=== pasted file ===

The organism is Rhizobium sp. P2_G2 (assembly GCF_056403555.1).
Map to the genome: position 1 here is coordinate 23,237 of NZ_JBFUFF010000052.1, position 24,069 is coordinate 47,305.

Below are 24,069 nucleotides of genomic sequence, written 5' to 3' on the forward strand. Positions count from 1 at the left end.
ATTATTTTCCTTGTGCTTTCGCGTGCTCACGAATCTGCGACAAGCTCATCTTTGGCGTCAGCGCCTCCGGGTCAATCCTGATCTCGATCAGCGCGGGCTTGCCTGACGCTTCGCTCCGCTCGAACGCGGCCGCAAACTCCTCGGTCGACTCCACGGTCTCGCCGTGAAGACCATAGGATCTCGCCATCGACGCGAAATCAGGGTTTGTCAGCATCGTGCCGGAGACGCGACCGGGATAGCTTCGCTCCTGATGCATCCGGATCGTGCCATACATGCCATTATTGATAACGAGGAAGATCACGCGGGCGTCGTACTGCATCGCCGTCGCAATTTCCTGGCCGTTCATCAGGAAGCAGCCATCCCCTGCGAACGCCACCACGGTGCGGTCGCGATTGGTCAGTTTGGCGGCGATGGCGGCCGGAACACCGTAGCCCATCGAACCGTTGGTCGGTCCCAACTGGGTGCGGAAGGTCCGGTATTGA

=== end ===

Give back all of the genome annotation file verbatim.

The organism is Rhizobium sp. P2_G2 (assembly GCF_056403555.1).
Map to the genome: position 1 here is coordinate 23,237 of NZ_JBFUFF010000052.1, position 24,069 is coordinate 47,305.

Below are 24,069 nucleotides of genomic sequence, written 5' to 3' on the forward strand. Positions count from 1 at the left end.
ATTATTTTCCTTGTGCTTTCGCGTGCTCACGAATCTGCGACAAGCTCATCTTTGGCGTCAGCGCCTCCGGGTCAATCCTGATCTCGATCAGCGCGGGCTTGCCTGACGCTTCGCTCCGCTCGAACGCGGCCGCAAACTCCTCGGTCGACTCCACGGTCTCGCCGTGAAGACCATAGGATCTCGCCATCGACGCGAAATCAGGGTTTGTCAGCATCGTGCCGGAGACGCGACCGGGATAGCTTCGCTCCTGATGCATCCGGATCGTGCCATACATGCCATTATTGATAACGAGGAAGATCACGCGGGCGTCGTACTGCATCGCCGTCGCAATTTCCTGGCCGTTCATCAGGAAGCAGCCATCCCCTGCGAACGCCACCACGGTGCGGTCGCGATTGGTCAGTTTGGCGGCGATGGCGGCCGGAACACCGTAGCCCATCGAACCGTTGGTCGGTCCCAACTGGGTGCGGAAGGTCCGGTATTGA